Tosca—Richard Dorfmeister and Rupert Huber—are pretty good at it, "it" of course being pulse-lowering downtempo. They're synonymous with the style, practically a stand-in for it, particularly Dorfmeister, whose work with Peter Kruder requires no further elaboration. On No Hassle, it seems like Tosca have taken the template to the living room, because the album mostly sits there and doesn't attract much attention. Obviously, settling in the background is one of its purposes: downtempo isn't just furniture by design, it's effectively designer furniture.
Dorfmeister and Huber know what they're doing, though: Even when there isn't much going on, individual aspects of the tracks reveal a sure hand (or two): the lovingly miked hi-hat and stretchy, subdued keyboards that form the base of "My First"; wispy fumes of synth curling through the middle of "Elitsa"; patient dub delay and bubbling programming spicing "Oysters in May." But too often the music drifts off rather than going into deep focus. It sounds effortless, but not in a good way.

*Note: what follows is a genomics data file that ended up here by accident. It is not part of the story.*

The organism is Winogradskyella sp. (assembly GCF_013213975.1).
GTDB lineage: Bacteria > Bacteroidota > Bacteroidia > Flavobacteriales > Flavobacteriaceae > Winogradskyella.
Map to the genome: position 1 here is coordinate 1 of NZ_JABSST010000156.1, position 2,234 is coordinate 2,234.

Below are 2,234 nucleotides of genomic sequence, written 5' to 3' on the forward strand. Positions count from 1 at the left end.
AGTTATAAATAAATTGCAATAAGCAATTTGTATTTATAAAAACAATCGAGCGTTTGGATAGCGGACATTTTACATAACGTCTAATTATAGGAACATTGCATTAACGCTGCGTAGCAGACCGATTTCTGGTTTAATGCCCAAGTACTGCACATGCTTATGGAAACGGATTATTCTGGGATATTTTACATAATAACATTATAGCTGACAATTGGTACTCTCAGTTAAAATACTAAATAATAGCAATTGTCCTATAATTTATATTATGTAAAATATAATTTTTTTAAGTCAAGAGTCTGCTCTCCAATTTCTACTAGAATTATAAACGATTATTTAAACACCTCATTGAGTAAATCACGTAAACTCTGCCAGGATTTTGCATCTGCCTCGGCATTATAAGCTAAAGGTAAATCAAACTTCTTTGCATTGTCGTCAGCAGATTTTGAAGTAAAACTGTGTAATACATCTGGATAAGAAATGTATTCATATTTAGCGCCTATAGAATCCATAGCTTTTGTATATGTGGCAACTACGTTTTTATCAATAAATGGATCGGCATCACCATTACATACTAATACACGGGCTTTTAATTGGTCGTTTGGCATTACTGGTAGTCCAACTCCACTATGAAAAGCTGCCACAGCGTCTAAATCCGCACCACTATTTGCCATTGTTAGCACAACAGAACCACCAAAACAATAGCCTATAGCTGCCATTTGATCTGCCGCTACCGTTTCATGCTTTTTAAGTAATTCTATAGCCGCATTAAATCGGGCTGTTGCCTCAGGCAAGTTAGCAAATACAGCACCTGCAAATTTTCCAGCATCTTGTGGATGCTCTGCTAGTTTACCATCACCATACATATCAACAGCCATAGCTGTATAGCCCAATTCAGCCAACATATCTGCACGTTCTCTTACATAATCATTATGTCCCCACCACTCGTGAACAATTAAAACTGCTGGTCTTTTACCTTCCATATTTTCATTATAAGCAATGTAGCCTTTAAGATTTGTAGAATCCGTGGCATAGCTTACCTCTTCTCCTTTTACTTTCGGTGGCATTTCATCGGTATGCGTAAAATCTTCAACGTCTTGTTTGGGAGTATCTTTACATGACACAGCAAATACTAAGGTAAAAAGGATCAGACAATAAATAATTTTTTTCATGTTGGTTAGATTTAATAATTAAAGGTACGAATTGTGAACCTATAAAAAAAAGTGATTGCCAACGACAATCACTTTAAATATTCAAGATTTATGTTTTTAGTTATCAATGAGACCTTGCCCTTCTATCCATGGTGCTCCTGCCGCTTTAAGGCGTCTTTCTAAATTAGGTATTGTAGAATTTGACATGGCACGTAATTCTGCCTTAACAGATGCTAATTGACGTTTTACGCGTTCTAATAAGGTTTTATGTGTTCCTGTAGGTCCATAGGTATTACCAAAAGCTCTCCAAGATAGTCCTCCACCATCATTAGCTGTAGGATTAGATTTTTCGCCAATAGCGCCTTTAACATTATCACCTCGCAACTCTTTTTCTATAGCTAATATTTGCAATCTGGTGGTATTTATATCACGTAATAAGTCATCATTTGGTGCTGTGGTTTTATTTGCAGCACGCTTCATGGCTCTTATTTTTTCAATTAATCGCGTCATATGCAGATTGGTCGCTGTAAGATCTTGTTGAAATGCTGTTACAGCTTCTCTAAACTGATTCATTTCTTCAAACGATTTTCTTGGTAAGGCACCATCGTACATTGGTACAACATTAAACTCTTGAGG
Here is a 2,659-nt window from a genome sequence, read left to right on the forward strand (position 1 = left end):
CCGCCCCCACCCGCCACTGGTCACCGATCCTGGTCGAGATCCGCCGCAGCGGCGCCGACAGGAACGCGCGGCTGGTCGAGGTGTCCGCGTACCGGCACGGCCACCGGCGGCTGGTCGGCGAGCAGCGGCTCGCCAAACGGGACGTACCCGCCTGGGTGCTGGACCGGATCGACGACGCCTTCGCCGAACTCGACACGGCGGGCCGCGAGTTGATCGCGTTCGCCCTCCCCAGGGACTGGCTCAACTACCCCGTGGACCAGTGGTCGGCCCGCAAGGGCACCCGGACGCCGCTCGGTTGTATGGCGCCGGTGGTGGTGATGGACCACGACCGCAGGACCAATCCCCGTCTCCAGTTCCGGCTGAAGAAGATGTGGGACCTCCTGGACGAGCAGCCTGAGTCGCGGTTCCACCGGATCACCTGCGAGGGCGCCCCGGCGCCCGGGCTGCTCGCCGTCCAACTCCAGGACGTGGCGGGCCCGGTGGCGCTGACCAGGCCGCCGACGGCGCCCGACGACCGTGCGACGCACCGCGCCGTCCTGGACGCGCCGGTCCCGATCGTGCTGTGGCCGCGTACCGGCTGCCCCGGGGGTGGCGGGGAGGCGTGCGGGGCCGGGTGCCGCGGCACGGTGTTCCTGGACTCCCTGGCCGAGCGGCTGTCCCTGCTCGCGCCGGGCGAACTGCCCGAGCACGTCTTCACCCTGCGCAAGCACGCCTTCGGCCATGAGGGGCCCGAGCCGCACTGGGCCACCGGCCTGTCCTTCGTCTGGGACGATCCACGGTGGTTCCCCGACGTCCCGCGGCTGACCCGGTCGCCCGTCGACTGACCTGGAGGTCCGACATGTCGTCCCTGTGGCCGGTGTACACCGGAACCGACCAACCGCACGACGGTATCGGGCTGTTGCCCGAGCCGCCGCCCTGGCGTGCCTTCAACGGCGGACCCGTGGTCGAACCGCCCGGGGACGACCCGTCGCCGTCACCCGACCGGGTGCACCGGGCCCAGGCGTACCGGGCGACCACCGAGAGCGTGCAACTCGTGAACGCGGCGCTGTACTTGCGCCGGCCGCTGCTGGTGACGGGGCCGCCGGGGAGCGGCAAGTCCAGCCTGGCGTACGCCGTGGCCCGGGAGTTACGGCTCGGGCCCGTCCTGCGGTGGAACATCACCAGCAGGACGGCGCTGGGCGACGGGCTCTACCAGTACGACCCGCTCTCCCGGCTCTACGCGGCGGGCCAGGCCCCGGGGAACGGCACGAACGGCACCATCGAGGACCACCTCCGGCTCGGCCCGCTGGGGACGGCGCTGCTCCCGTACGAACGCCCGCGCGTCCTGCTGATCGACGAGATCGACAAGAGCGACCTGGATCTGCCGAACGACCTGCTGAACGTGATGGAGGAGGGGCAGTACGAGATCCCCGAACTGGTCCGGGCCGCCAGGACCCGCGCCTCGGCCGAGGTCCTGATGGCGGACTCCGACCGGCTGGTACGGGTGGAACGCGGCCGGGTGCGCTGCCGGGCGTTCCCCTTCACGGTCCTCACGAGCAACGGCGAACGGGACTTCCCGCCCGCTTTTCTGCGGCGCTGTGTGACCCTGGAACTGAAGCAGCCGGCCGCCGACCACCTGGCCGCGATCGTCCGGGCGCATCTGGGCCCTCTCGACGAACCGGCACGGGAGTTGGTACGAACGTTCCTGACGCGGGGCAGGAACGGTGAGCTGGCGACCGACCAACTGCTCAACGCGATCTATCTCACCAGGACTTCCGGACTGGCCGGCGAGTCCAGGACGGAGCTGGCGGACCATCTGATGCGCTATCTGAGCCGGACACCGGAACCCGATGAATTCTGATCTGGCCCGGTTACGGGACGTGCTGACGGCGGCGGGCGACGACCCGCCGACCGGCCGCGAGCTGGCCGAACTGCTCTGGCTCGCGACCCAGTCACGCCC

The best numbers on No Hassle come late: "Fondue" and "Rosa" are tracks eight and nine (of 12). Neither is all that different from what surrounds it, but they grab your attention in a way that others don't. "Fondue" builds around a scruffy acoustic guitar part, which gives the woozy soundtrack synth and random sound bites ("Be kind to yourself") some earthy heft. And "Rosa" sways sinuously; its neatly layered, simple guitar parts, neatly curved, woody bass and congas-and-shaker percussion give it the feel of a beach-ready Balearic comedown. The rest? Mostly just a comedown.